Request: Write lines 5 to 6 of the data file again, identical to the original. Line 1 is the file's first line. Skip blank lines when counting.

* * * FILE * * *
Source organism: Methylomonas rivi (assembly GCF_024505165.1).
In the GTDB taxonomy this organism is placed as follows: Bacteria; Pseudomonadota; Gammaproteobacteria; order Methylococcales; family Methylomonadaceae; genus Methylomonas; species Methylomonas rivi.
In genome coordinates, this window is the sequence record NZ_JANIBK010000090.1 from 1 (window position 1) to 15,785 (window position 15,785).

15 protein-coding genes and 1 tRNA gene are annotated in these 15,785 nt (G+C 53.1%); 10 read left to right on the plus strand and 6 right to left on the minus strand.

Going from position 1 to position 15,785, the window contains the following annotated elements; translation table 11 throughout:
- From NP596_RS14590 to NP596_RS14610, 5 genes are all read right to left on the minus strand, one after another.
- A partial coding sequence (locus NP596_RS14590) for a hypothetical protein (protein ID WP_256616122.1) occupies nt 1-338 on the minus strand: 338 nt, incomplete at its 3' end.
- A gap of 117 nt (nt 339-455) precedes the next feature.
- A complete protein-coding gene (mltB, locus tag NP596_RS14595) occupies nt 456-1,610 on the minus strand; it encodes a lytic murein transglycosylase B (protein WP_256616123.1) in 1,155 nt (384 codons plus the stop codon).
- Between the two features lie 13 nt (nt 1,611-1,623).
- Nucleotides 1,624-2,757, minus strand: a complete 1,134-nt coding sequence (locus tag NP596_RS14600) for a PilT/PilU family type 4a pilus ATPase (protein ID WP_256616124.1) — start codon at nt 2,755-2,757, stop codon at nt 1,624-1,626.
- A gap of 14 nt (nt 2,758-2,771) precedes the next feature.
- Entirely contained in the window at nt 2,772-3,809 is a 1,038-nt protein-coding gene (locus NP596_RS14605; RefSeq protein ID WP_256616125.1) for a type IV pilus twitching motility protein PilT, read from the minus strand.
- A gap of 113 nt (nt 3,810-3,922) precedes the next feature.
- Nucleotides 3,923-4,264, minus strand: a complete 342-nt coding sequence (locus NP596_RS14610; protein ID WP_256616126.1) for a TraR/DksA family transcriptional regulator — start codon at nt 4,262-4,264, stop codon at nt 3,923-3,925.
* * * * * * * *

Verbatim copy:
Going from position 1 to position 15,785, the window contains the following annotated elements; translation table 11 throughout:
- From NP596_RS14590 to NP596_RS14610, 5 genes are all read right to left on the minus strand, one after another.